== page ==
Despite caring very little about what other people think, insanely productive people care fiercely about other people. They have a love for humanity that is nothing short of divine. Every person has infinite potential in their worldview. When they look at another person, they see a person – not an object. They feel. Like really feel. It’s not a staged act.

Insanely productive people are incredibly empathetic. They relate with people on their level. They’re relevant and connect. They influence with their love. Those they serve can feel it and they’re changed.

7. Their Work Is Their Art – It’s Highly Personal

Insanely productive people don’t have jobs. They are artists – even if accountants, bankers, or lawyers. The work they do is everything they are. They give completely to their work. It’s emotional labor. When they finish, there’s nothing left. If it isn’t meaningful, they don’t do it. To do so doesn’t make sense to them.

If they can’t feel it deep when they are working, they are not working. They’re not living. They’re not in the zone. And they seek that zone. That’s when art and magic happens. Everything in their life is set up to create that space. This is why they were born.

8. They Don’t Need Permission

Most people wait. They believe they can start after they have enough time, money, connections, and credentials. They wait until they feel “secure.” Not insanely productive people.

Insanely productive people started last year. They started five years ago before they even knew what they were doing. They started before they had any money. They started before they had all the answers. They started when no one else believed in them. The only permission they needed was the voice inside them prompting them to move forward. And they moved.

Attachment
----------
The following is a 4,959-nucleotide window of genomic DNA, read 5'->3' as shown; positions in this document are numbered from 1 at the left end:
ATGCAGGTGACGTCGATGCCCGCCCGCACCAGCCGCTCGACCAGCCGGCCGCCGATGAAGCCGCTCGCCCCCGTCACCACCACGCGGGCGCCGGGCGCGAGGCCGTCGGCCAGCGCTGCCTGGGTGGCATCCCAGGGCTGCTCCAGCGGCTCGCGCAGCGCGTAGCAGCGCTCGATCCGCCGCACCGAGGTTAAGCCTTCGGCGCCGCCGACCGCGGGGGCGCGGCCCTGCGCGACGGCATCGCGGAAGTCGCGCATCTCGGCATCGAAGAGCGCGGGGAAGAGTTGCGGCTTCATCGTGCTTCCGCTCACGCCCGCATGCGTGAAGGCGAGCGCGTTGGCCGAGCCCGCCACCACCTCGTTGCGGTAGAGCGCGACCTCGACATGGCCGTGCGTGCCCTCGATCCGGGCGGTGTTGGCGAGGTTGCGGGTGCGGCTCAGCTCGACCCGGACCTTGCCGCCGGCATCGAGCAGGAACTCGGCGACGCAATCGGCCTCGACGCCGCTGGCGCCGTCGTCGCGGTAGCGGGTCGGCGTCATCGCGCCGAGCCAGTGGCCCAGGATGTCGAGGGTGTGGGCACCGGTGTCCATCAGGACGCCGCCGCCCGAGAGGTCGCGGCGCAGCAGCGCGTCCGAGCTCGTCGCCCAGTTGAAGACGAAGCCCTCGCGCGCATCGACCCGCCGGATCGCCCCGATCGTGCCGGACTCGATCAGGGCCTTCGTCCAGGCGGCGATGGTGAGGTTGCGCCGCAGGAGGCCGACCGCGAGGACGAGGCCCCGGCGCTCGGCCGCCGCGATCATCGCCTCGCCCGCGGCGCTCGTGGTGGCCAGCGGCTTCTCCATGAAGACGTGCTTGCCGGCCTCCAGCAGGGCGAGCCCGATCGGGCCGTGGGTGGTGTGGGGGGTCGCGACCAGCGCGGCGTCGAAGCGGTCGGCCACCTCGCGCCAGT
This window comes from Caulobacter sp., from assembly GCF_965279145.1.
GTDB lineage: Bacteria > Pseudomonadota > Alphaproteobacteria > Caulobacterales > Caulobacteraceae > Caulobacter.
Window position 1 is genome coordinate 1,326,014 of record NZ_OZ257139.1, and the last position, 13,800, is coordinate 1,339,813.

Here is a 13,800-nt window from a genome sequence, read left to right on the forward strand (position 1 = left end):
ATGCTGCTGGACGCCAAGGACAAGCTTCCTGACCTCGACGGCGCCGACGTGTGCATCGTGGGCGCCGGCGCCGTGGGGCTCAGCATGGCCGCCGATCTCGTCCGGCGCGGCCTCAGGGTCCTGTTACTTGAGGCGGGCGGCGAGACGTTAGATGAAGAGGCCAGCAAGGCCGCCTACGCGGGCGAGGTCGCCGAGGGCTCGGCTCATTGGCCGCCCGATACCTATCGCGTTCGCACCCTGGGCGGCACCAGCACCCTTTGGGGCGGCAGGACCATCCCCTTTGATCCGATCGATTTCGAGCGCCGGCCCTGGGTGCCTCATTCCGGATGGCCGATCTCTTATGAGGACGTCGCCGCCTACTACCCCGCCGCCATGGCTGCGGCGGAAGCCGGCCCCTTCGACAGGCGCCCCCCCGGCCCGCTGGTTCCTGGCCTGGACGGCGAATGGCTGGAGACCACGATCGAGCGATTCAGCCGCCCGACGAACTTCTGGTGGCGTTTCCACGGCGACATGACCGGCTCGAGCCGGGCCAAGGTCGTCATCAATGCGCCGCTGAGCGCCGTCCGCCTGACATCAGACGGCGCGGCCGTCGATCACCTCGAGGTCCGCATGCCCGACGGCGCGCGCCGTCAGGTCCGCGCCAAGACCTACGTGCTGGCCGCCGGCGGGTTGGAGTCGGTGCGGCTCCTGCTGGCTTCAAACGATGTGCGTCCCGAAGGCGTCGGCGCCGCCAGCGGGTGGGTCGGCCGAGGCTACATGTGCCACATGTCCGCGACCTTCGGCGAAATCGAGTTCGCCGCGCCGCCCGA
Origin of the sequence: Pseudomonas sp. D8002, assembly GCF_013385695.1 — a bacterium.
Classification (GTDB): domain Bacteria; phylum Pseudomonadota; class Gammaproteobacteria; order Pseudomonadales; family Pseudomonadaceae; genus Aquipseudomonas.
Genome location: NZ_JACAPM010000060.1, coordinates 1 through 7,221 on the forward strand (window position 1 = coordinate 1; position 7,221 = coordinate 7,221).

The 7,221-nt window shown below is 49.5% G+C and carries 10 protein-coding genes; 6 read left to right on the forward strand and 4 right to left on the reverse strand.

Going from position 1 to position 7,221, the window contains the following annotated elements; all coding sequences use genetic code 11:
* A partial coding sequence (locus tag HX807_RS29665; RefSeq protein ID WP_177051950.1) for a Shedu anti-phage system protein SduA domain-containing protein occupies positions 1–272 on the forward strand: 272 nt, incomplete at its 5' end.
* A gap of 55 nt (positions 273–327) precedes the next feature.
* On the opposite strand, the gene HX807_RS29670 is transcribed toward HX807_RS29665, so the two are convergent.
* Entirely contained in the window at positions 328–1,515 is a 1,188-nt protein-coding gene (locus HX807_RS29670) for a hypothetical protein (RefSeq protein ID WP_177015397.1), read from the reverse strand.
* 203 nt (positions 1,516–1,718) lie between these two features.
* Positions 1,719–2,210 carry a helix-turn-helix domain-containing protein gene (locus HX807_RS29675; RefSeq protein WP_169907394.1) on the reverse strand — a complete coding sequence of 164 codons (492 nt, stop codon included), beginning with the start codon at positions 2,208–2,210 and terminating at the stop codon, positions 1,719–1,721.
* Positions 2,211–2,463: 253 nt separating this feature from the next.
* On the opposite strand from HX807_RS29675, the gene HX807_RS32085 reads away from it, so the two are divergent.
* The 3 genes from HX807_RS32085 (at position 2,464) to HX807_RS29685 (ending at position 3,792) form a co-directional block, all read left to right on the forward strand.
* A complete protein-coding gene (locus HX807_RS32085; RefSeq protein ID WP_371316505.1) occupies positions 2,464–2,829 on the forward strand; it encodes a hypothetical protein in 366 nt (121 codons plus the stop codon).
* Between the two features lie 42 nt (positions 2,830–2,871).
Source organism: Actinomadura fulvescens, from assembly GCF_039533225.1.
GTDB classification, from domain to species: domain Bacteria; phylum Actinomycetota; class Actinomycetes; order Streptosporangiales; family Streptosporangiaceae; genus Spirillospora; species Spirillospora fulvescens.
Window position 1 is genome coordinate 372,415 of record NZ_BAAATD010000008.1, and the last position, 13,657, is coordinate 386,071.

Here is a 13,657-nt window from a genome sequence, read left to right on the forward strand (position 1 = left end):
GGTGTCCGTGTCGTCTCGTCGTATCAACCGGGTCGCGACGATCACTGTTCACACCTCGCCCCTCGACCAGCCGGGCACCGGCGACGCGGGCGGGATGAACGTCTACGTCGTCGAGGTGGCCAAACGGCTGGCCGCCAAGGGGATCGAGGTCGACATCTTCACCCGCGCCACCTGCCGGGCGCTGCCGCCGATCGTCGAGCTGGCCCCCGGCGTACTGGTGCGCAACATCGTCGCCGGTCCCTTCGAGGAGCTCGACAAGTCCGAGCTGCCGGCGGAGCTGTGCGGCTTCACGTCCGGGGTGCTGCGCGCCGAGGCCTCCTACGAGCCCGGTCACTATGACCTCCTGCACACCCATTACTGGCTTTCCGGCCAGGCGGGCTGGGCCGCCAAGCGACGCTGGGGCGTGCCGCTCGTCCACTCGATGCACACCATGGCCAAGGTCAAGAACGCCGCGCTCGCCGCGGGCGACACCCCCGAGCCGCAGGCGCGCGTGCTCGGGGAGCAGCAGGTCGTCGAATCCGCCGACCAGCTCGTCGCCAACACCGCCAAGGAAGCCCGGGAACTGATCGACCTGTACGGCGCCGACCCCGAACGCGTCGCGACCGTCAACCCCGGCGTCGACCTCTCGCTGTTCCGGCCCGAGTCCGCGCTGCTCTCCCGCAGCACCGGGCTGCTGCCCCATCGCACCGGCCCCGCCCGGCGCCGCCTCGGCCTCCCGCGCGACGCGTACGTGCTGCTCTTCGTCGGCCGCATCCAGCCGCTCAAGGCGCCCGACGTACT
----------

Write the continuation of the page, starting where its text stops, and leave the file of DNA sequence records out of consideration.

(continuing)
9. They Learn Through Doing

Theory can only take a person so far. Putting yourself out there and falling flat on your face, over, and over, and over is how insanely productive people learn. Rather than having meetings and discussions, they go out and practice. While most people are reading, thinking, and dreaming, insanely productive people are out doing. The goal is to learn while creating output. Non-productive people on the other hand have a lopsided ratio of input and output – with very little of the latter.

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10. They Don’t Take Themselves Too Seriously

Insanely productive people have an ease about life. Everything is going to be okay. They allow themselves to laugh and to feel and to love. They don’t overthink themselves. They don’t define themselves by their achievements.

They laugh at themselves when they make blunders. They’re okay with the fact that they’re not perfect. They embrace their humanity. They genuinely like themselves as a human being. They don’t crucify themselves at every mistake. They give themselves the benefit of the doubt.

11. They Can Enjoy Where They Presently Are On The Path

“When someone says: “So what’s next?” As in, “how are you going to top that?” You don’t have to have an answer. The answer can be: “This.” Your life doesn’t have to be about impressing other people or a successive series of achievements.”- Ryan Holiday

Insanely productive people find joy in the journey. They aren’t always waiting for that next chapter in life. They are happy with where they are. They are alive. Non-productive people wait for contentment until after they graduate from college, or get that promotion, or retire. All the while, their life passed them by and they never really experienced the moment.